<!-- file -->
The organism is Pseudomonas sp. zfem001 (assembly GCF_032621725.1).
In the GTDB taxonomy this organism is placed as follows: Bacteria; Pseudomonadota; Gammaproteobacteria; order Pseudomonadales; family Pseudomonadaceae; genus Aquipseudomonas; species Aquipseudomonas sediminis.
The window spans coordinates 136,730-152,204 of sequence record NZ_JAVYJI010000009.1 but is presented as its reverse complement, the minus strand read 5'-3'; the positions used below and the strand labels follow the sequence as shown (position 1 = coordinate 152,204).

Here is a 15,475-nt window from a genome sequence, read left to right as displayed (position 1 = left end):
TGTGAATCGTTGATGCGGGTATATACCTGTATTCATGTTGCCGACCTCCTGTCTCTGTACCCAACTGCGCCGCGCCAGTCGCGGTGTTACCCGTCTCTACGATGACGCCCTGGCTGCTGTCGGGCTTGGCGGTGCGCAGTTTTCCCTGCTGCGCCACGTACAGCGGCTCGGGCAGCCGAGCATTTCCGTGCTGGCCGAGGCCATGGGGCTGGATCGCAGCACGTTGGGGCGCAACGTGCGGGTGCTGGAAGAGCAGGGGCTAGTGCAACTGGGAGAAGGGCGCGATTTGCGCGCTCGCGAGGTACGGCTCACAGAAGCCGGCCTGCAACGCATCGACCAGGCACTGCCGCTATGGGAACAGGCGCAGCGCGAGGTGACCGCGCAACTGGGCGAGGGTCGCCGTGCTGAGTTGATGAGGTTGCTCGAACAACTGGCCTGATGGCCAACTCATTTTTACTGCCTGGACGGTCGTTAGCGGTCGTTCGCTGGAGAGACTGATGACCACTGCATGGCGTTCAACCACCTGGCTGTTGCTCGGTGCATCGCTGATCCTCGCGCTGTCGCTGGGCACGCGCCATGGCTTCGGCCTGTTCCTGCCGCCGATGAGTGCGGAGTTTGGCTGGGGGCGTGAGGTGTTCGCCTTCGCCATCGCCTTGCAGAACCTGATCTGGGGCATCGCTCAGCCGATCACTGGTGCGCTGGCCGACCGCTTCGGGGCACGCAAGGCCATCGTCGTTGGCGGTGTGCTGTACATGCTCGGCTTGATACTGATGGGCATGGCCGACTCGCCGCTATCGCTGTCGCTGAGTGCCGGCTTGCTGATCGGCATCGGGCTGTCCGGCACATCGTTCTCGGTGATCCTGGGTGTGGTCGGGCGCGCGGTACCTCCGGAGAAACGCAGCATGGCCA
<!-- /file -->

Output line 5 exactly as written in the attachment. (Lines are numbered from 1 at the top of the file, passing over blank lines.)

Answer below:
TGTGAATCGTTGATGCGGGTATATACCTGTATTCATGTTGCCGACCTCCTGTCTCTGTACCCAACTGCGCCGCGCCAGTCGCGGTGTTACCCGTCTCTACGATGACGCCCTGGCTGCTGTCGGGCTTGGCGGTGCGCAGTTTTCCCTGCTGCGCCACGTACAGCGGCTCGGGCAGCCGAGCATTTCCGTGCTGGCCGAGGCCATGGGGCTGGATCGCAGCACGTTGGGGCGCAACGTGCGGGTGCTGGAAGAGCAGGGGCTAGTGCAACTGGGAGAAGGGCGCGATTTGCGCGCTCGCGAGGTACGGCTCACAGAAGCCGGCCTGCAACGCATCGACCAGGCACTGCCGCTATGGGAACAGGCGCAGCGCGAGGTGACCGCGCAACTGGGCGAGGGTCGCCGTGCTGAGTTGATGAGGTTGCTCGAACAACTGGCCTGATGGCCAACTCATTTTTACTGCCTGGACGGTCGTTAGCGGTCGTTCGCTGGAGAGACTGATGACCACTGCATGGCGTTCAACCACCTGGCTGTTGCTCGGTGCATCGCTGATCCTCGCGCTGTCGCTGGGCACGCGCCATGGCTTCGGCCTGTTCCTGCCGCCGATGAGTGCGGAGTTTGGCTGGGGGCGTGAGGTGTTCGCCTTCGCCATCGCCTTGCAGAACCTGATCTGGGGCATCGCTCAGCCGATCACTGGTGCGCTGGCCGACCGCTTCGGGGCACGCAAGGCCATCGTCGTTGGCGGTGTGCTGTACATGCTCGGCTTGATACTGATGGGCATGGCCGACTCGCCGCTATCGCTGTCGCTGAGTGCCGGCTTGCTGATCGGCATCGGGCTGTCCGGCACATCGTTCTCGGTGATCCTGGGTGTGGTCGGGCGCGCGGTACCTCCGGAGAAACGCAGCATGGCCA